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Posts Tagged ‘debate’

A pretty great post by Megan McArdle on open-mindedness, spite and political polarization.

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I would not be doing my job as a libertarian blogger if I did not link to the blog war between Todd Seavey on the one hand and Kerry Howley/Will Wilkinson on the other (with minor roles played by Helen Rittelmeyer and Julian Sanchez). The best link (in the sense that it points to almost all the other relevant links) is the post by Todd above; navigate from there! Keep in mind that all the characters in the fight are multiply related — not only are they all writers for Reason magazine but there is a complex boyfriend/girlfriend/ex-boyfriend web that connects them — as Todd triumphantly describes. Enjoy!

I will not take sides except to say that in their own ways, both Todd and Kerry are right. Todd is right in what the political or legislative aspect of libertarianism ought to concern itself with. State coercion is fundamentally different from social coercion, maximizing negative liberties is the correct political prescription, property rights do lie at the heart of freedom.

Let me be clear — I am not dismissing the importance of positive liberty. However, demands that too much positive liberty be provided by the state invariably leads to authoritarianism, as history has shown again and again. Moreover, the curtailment of your basic property and personal rights, in a purely moral sense, is in a different plane from not being able to make the most of your life. If anything, this distinction between negative and positive liberty (and between state and social coercion) is the essence of libertarianism.

But Kerry is also right that situations exist that do not involve state coercion but nonetheless are liberty-restricting, at least in the way the term ‘liberty’ is commonly used. The question is what is the right way to address these problems. If Kerry believes the correct way is through voluntary, social means, then I am completely with her. If, on the other hand, she thinks that the law should step in, then I agree with Todd that her views are incompatible with libertarianism.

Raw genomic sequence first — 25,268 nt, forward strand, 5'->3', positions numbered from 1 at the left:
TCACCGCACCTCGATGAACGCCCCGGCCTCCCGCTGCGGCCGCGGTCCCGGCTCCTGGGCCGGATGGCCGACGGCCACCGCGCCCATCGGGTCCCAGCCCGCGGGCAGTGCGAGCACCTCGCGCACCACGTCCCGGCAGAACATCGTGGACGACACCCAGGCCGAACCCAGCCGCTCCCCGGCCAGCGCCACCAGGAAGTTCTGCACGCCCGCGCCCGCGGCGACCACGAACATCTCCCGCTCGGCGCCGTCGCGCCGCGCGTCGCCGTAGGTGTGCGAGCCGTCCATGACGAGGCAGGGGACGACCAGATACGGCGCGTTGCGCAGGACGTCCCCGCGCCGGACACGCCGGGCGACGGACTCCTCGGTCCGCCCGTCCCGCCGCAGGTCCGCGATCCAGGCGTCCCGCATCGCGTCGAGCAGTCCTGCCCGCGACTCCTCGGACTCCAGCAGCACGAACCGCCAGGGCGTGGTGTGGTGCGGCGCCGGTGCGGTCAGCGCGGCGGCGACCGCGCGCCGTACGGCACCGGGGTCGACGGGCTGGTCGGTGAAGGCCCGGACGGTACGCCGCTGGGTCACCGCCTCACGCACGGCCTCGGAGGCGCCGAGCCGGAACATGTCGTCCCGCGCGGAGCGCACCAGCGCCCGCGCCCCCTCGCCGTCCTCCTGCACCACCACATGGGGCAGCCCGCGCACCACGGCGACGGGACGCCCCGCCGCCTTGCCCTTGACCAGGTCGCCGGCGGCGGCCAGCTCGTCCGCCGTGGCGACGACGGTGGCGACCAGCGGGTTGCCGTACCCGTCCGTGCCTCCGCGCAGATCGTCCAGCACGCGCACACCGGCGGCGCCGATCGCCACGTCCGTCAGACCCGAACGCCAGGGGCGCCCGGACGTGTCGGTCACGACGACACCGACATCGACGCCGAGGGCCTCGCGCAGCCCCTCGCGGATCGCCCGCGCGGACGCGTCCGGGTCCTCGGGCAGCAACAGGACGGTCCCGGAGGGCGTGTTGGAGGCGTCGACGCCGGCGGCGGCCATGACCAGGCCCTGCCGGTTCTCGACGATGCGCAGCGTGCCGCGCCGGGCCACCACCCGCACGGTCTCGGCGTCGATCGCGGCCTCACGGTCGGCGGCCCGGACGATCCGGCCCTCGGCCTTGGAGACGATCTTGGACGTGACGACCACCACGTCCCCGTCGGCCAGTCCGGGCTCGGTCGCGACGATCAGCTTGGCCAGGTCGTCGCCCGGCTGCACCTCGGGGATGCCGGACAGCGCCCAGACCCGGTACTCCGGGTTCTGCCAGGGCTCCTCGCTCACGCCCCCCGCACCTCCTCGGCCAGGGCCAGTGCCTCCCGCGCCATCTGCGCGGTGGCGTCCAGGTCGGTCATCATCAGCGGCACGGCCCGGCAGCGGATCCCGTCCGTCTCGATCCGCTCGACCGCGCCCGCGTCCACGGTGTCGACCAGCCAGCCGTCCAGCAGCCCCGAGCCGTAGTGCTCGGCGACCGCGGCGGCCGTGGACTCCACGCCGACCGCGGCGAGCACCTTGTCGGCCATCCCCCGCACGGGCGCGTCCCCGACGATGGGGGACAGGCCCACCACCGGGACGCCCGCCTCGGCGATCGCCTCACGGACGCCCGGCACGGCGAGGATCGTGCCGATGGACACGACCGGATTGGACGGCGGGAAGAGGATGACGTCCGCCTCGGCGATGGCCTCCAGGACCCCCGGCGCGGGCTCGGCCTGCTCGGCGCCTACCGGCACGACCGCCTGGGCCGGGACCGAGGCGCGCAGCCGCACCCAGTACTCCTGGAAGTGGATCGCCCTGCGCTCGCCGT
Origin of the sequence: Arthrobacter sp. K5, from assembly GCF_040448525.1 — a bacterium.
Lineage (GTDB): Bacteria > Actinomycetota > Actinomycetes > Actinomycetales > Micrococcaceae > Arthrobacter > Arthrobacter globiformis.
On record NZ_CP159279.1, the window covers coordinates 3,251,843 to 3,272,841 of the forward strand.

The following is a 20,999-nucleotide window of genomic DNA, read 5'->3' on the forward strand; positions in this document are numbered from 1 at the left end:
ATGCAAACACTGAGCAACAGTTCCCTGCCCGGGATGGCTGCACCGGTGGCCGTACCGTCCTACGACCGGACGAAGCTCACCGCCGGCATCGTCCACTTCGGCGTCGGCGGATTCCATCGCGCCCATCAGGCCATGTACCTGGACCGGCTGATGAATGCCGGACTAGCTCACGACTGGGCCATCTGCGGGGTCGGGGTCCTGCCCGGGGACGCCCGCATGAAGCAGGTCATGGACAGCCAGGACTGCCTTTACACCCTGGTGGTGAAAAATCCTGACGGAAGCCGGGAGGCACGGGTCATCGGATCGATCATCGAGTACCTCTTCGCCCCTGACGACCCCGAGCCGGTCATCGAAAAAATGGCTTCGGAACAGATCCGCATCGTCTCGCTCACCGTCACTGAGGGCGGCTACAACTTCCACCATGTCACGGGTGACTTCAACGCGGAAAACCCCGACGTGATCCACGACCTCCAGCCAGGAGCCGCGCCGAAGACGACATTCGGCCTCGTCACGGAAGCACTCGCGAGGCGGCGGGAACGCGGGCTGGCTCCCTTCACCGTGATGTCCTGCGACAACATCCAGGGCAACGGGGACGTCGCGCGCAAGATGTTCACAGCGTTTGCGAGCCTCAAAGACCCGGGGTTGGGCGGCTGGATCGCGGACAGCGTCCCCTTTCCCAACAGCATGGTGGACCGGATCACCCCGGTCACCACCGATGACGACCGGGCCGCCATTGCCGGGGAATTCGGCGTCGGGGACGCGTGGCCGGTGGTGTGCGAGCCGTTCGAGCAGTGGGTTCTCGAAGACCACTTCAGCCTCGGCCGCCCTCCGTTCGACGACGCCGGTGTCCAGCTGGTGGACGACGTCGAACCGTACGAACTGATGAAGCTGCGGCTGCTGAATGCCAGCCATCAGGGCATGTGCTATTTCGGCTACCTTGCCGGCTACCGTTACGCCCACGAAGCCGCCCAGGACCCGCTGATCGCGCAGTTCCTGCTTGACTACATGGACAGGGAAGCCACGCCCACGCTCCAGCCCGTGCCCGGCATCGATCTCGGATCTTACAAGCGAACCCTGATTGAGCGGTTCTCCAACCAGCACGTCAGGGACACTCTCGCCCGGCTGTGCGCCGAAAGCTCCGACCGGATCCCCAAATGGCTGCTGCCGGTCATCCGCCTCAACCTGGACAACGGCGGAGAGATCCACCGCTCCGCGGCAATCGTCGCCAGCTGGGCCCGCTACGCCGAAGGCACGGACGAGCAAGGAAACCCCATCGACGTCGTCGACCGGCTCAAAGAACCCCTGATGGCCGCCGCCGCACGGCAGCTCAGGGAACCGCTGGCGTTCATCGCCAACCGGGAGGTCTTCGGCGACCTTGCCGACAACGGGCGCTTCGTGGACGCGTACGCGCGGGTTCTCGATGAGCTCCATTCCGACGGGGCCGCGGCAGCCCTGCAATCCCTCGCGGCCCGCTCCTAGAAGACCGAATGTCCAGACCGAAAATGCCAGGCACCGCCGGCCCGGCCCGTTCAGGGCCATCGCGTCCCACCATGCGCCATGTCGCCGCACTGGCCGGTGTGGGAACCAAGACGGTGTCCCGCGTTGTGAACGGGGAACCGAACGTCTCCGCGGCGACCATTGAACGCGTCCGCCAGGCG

As for Will Wilkinson, I do not quite know what to make of him. He is obviously very smart. He has written gloriously intelligent posts in the past — like this one — that are logically and intellectually perfect. He has, on multiple occasions, authored passionate defences of libertarianism such as this post from only a few weeks back. He has also written sentences like this:

[If libertarianism is the view] that coercive limits to liberty are justified only in defense of private property, or in the enforcement of contracts, then libertarianism is false, and I am not a libertarian.

which convince me that in his moral core he is not a libertarian but a liberal; it is only his impeccable analysis that so often lead him to libertarian solutions. I guess I’ll still take the bargain!

All this of course, reminds me of this gem of an anecdote by Milton Friedman:

I particularly recall a discussion [by a group of libertarian economists] on this issue, in the middle of which Ludwig Von Mises stood up, announded to the assembly “You are all a bunch of socialists”, and stormed out of the group.

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In an article published at Newsweek and Slate, Jacob Weisberg says the current crisis proves that “[libertarianism] makes no sense”. In fact he goes further than that:

Like other ideologues, libertarians react to the world’s failing to conform to their model by asking where the world went wrong. Their heroic view of capitalism makes it difficult for them to accept that markets can be irrational, misunderstand risk, and misallocate resources or that financial systems without vigorous government oversight and the capacity for pragmatic intervention constitute a recipe for disaster. They are bankrupt, and this time, there will be no bailout.

Just In case you did not get his point, the article is titled “The end of libertarianism”.

The libertarian response has been swift and predictable. The Washington Post has an editorial today that makes several nice points:

The problem with the U.S. economy, more than lack of regulation, has been government’s failure to control systemic risks that government itself helped to create. We are not witnessing a crisis of the free market but a crisis of distorted markets.

[…] Government must be more selective about manipulating markets; over the long term, business works best when it is subject to market discipline alone. In those cases — and there will and should be some — in which government intervenes on behalf of social goals, its support must be counterbalanced with taxpayer protections and regulation. Government-sponsored, upside-only capitalism is the kind that’s in crisis today, and we say: Good riddance.

Meanwhile Matt Welch over at Reason points out that the rational approach is to weigh things against the alternative:

I just think that, all things being equal, capitalism is vastly superior to socialism, government is by definition inefficient, and would be much better off focused on essential tasks, rather than, say, nationalizing hundred-billion-dollar chunks of the mortgage industry, or trying to guarantee that asset prices never depreciate. In my world, at least, not all regulation is automatically evil, just ripe for being gamed by the very interests being regulated, and so better when pruned back.